Considering Star Trek
Video – the final frontier. This is a think piece about Star Trek. The franchise mission – to present thoughtful, nuanced explorations of science philosophy, to inspire a better future for all living peoples, to boldly hope for a world better than this one.
Or, you know, it was.
My wife (and it tickles me to write that still, I love you) watches Star Trek before bed. Typically it’s Deep Space Nine, and she talks a lot of Next Generation and Voyager. She’s a bigger fan of the franchise than I am. We discuss it often and she brings up things and I ask questions and listen to her go. We’ve got books, novels, an encyclopedia, DVD sets, blu-ray sets, the role-playing game… we’re casual Trekkies.
So we both got excited when Star Trek Discovery was announced and were eager to watch it. We kept up for a few episodes before stopping and we sometimes ask people that are suffering through it if it’s worth tuning into with mixed responses. We’ve tried going back a few times but we keep coming to the same conclusion: we don’t care because it doesn’t feel like Star Trek.
Yes, this is the sort of discussion we have as a couple.
See, the thing that people that don’t get Star Trek don’t understand about the franchise is that the Federation is not a military body, but a scientific one. Kirk, the most gung-ho captain in Starfleet, was a scientist. The Enterprise’s mission is one of exploration and discovery – the most warlike the franchise got while still being itself was Deep Space Nine, which was still about humanity, family, and faith. Star Trek is about a thoughtful approach carried out by highly competent people, whereas Discovery (and the recent Star Trek movies) feel more like Star Wars – a science-fantasy opera that is more about spectacle than substance.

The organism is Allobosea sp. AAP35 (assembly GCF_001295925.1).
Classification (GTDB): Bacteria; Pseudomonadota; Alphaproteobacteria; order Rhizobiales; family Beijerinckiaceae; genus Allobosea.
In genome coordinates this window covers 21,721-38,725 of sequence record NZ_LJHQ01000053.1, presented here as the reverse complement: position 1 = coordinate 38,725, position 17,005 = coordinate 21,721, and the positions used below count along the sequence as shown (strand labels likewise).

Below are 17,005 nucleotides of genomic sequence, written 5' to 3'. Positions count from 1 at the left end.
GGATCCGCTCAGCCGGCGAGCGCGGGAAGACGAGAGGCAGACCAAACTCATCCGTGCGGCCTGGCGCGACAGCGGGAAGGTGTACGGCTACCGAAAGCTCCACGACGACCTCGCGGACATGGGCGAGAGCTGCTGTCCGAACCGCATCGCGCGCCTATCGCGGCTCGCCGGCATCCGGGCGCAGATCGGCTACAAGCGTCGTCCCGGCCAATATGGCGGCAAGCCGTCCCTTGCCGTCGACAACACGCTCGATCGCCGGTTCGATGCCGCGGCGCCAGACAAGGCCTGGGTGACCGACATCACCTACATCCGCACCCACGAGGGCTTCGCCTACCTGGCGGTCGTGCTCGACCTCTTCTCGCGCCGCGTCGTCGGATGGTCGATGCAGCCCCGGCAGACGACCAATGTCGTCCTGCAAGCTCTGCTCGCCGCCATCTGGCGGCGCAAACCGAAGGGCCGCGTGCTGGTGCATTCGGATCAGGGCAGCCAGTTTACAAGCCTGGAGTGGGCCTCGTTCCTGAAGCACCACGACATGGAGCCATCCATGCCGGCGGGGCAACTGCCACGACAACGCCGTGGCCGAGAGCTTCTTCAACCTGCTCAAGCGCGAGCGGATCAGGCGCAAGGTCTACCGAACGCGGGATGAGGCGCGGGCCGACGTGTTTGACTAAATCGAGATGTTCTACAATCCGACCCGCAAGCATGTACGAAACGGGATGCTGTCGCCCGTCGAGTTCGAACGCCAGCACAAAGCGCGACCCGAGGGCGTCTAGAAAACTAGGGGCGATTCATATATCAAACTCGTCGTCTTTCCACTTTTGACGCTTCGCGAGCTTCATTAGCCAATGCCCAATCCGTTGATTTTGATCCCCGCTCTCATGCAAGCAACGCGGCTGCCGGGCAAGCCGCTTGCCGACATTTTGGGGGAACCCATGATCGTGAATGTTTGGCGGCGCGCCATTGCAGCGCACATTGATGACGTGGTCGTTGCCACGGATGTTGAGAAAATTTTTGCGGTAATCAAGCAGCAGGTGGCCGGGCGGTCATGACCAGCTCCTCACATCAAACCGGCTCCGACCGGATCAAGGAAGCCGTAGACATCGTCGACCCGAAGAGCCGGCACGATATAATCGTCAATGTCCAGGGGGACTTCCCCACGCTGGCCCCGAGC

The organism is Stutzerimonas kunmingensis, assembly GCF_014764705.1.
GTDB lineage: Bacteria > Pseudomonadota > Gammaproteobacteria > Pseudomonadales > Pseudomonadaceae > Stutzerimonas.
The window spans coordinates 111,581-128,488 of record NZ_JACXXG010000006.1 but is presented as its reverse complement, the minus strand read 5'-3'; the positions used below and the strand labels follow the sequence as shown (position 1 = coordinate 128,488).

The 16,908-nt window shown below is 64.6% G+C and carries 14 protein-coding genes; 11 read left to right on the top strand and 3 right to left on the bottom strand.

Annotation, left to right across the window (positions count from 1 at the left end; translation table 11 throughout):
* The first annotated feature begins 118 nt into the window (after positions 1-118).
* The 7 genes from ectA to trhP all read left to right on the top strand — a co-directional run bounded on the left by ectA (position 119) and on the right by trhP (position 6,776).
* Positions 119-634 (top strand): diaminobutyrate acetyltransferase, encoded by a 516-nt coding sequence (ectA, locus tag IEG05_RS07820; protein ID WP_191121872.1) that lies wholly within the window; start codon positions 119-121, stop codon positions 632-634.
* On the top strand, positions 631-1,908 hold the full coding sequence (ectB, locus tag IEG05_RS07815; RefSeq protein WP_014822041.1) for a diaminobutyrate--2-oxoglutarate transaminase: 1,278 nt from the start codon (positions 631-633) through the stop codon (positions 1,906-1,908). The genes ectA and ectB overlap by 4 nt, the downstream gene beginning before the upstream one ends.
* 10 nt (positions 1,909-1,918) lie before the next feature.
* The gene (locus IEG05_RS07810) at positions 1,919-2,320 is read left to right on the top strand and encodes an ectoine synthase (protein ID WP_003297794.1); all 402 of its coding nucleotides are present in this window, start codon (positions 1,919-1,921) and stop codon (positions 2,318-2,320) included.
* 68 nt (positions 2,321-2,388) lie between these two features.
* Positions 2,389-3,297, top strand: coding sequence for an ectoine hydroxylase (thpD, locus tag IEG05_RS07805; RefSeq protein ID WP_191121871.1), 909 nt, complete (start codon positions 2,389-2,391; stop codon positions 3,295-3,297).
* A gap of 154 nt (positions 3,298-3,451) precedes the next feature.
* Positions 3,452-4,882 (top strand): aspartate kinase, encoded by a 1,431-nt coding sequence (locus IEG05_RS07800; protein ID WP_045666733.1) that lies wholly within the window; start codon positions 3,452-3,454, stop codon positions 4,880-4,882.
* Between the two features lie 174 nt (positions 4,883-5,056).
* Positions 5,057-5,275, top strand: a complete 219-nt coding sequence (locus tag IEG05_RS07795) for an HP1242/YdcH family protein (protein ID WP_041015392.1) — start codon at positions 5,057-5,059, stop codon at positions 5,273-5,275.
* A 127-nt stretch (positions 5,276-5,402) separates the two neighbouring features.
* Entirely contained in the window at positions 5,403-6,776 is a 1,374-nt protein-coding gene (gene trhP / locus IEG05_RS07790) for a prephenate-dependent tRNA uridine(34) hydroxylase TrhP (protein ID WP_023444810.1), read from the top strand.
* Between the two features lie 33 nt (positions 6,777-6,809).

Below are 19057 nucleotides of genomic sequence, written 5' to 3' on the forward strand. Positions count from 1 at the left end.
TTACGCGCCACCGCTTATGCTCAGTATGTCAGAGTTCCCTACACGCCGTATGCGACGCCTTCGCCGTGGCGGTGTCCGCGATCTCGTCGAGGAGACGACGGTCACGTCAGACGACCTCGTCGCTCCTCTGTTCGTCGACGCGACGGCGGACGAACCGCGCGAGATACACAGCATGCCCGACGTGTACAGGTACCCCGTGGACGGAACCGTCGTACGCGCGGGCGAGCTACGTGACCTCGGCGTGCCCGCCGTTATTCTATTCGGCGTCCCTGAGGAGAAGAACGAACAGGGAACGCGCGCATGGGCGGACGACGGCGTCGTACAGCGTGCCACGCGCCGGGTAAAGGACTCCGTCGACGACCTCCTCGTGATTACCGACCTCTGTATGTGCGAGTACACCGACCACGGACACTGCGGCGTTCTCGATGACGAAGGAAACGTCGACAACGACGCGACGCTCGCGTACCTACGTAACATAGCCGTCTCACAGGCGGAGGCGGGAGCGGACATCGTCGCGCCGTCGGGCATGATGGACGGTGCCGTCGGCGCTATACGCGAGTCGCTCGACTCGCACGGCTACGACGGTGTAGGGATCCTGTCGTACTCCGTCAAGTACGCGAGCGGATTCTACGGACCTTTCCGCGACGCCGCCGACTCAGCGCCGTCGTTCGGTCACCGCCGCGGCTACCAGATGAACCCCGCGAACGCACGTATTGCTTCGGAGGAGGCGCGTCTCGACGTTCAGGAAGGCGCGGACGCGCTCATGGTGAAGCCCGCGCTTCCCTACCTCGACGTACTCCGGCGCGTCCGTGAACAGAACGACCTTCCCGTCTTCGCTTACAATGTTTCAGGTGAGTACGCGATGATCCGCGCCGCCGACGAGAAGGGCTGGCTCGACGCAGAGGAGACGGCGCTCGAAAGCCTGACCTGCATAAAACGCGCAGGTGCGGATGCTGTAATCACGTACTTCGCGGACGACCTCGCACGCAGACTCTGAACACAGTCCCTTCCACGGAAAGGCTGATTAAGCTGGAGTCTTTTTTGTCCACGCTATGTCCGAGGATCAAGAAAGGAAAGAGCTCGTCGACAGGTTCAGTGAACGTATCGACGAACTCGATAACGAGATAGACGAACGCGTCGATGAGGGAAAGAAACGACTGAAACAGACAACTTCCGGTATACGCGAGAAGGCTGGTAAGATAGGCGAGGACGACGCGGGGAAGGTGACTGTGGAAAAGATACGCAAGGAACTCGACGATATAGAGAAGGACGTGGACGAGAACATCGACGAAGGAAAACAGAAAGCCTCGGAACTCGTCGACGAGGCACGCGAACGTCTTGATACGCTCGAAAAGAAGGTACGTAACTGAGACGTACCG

Here, I think this does a pretty good job explaining the difference:
Weirdly, the best Star Trek show in decades isn’t even a Star Trek show: the best Star Trek since Voyager ended is Seth McFarlane’s the Orville, which does everything that Star Trek was designed to do, is highly entertaining and character driven, and explores modern concepts and issues in a fascinating way.
You know, the way Star Trek is supposed to.
Bree and I were talking about this and what the problem with modern Star Trek is and she made a very simple observation that I think explains a lot.
“They keep going back to the past,” quoth she. “They need to jump forward a couple hundred years.”
Next Generation, Deep Space Nine, and Voyager all took place a couple hundred years after the original series and spun off from one another in chronological order. Enterprise, the new movies, and Discovery have decided to go back in time and play off nostalgia while re-inventing things that don’t need to be re-invented.
Is jumping forward another two hundred years into a science fiction utopia too intimidating for modern television? Do we need some kind of thoroughfare to connect us? Fine. Jump twenty years into the future and give us an Enterprise being commanded by Worf. Show what the Federation is like in a post-Dominion galaxy. Show the Borg disarming and trying to re-integrate into society, the promise made by Seven of Nine.
Just give us something new before you lose us completely.